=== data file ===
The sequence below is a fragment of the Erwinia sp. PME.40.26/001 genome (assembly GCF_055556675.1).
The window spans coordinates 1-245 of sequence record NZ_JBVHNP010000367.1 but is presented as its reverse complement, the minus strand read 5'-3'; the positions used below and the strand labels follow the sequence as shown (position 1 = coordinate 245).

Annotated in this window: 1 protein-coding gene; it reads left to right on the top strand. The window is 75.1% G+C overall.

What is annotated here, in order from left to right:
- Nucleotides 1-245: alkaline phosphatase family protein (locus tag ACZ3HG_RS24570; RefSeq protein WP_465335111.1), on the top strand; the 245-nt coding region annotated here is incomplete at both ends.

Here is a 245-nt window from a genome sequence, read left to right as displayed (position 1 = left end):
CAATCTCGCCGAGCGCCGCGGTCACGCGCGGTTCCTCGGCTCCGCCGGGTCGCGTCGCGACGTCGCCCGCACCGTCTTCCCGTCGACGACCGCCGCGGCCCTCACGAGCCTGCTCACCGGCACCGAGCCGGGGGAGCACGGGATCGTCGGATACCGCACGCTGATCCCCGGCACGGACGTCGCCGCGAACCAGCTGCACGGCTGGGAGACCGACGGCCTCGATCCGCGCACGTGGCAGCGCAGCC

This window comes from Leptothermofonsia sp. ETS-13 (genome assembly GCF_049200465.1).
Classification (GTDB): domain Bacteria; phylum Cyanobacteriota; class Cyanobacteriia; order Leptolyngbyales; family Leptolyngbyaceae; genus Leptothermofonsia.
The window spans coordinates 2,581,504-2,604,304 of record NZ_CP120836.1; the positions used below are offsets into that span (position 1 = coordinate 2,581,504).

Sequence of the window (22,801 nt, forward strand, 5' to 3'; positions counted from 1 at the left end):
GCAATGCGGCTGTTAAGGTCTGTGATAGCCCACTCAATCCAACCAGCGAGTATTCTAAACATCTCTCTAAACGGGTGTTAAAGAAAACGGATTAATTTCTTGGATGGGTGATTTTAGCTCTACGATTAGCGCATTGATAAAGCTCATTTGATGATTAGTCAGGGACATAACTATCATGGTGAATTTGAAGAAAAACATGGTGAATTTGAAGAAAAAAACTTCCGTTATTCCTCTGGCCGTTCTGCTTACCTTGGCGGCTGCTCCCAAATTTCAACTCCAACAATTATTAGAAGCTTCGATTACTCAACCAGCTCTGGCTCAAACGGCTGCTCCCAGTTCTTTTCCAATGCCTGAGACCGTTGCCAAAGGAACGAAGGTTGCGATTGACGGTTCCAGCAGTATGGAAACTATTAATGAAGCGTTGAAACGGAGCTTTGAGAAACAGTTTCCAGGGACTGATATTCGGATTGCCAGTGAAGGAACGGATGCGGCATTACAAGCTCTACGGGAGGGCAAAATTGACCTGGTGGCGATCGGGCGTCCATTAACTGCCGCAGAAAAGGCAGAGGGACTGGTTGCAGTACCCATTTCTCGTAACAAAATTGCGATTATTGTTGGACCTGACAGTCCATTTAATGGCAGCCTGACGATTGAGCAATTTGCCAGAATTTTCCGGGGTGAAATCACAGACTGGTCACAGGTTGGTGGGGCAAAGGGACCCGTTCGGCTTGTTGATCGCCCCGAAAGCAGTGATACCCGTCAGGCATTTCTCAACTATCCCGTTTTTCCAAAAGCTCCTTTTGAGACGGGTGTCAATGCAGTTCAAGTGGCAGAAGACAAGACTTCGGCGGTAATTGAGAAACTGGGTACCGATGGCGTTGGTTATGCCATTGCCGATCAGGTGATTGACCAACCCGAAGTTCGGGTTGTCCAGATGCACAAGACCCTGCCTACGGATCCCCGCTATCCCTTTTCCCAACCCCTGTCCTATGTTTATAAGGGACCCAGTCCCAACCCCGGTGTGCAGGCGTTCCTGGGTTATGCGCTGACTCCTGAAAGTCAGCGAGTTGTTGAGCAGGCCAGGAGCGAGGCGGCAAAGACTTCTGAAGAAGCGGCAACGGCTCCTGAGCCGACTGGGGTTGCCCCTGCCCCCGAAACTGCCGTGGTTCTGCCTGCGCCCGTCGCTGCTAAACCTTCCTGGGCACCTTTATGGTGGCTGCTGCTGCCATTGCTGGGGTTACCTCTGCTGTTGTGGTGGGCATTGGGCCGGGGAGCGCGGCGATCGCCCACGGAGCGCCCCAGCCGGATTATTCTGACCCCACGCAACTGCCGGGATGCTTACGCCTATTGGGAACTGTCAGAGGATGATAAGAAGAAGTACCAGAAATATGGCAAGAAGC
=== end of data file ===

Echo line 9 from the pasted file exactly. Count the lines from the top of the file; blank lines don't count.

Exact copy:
Classification (GTDB): domain Bacteria; phylum Cyanobacteriota; class Cyanobacteriia; order Leptolyngbyales; family Leptolyngbyaceae; genus Leptothermofonsia.